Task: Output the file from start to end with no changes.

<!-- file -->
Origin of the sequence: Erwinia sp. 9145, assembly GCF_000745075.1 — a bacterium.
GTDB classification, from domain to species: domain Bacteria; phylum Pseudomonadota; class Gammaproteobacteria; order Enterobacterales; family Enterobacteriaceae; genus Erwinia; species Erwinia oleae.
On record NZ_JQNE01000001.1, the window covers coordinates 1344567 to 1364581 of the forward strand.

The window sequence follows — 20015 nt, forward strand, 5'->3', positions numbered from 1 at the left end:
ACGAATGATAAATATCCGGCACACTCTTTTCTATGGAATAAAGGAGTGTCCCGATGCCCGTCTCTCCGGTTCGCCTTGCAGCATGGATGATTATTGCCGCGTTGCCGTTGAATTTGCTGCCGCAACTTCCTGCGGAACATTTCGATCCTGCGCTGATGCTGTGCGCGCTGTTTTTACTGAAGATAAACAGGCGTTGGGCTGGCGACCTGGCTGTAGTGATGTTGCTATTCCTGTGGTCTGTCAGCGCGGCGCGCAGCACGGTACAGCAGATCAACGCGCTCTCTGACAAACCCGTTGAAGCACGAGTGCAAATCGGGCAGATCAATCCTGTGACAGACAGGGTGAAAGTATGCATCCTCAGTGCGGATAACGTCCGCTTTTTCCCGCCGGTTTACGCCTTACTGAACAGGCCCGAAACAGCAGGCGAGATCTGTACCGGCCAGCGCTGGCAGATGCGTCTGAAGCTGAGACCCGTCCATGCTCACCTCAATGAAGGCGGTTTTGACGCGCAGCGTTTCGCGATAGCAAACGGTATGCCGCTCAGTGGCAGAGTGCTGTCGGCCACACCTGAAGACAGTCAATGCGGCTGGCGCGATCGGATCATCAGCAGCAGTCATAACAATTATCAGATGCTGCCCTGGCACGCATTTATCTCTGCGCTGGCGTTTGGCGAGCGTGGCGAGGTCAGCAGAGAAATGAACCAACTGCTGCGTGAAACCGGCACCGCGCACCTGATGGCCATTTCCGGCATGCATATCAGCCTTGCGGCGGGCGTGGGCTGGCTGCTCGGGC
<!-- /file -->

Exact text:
Origin of the sequence: Erwinia sp. 9145, assembly GCF_000745075.1 — a bacterium.
GTDB classification, from domain to species: domain Bacteria; phylum Pseudomonadota; class Gammaproteobacteria; order Enterobacterales; family Enterobacteriaceae; genus Erwinia; species Erwinia oleae.
On record NZ_JQNE01000001.1, the window covers coordinates 1344567 to 1364581 of the forward strand.

The window sequence follows — 20015 nt, forward strand, 5'->3', positions numbered from 1 at the left end:
ACGAATGATAAATATCCGGCACACTCTTTTCTATGGAATAAAGGAGTGTCCCGATGCCCGTCTCTCCGGTTCGCCTTGCAGCATGGATGATTATTGCCGCGTTGCCGTTGAATTTGCTGCCGCAACTTCCTGCGGAACATTTCGATCCTGCGCTGATGCTGTGCGCGCTGTTTTTACTGAAGATAAACAGGCGTTGGGCTGGCGACCTGGCTGTAGTGATGTTGCTATTCCTGTGGTCTGTCAGCGCGGCGCGCAGCACGGTACAGCAGATCAACGCGCTCTCTGACAAACCCGTTGAAGCACGAGTGCAAATCGGGCAGATCAATCCTGTGACAGACAGGGTGAAAGTATGCATCCTCAGTGCGGATAACGTCCGCTTTTTCCCGCCGGTTTACGCCTTACTGAACAGGCCCGAAACAGCAGGCGAGATCTGTACCGGCCAGCGCTGGCAGATGCGTCTGAAGCTGAGACCCGTCCATGCTCACCTCAATGAAGGCGGTTTTGACGCGCAGCGTTTCGCGATAGCAAACGGTATGCCGCTCAGTGGCAGAGTGCTGTCGGCCACACCTGAAGACAGTCAATGCGGCTGGCGCGATCGGATCATCAGCAGCAGTCATAACAATTATCAGATGCTGCCCTGGCACGCATTTATCTCTGCGCTGGCGTTTGGCGAGCGTGGCGAGGTCAGCAGAGAAATGAACCAACTGCTGCGTGAAACCGGCACCGCGCACCTGATGGCCATTTCCGGCATGCATATCAGCCTTGCGGCGGGCGTGGGCTGGCTGCTCGGGC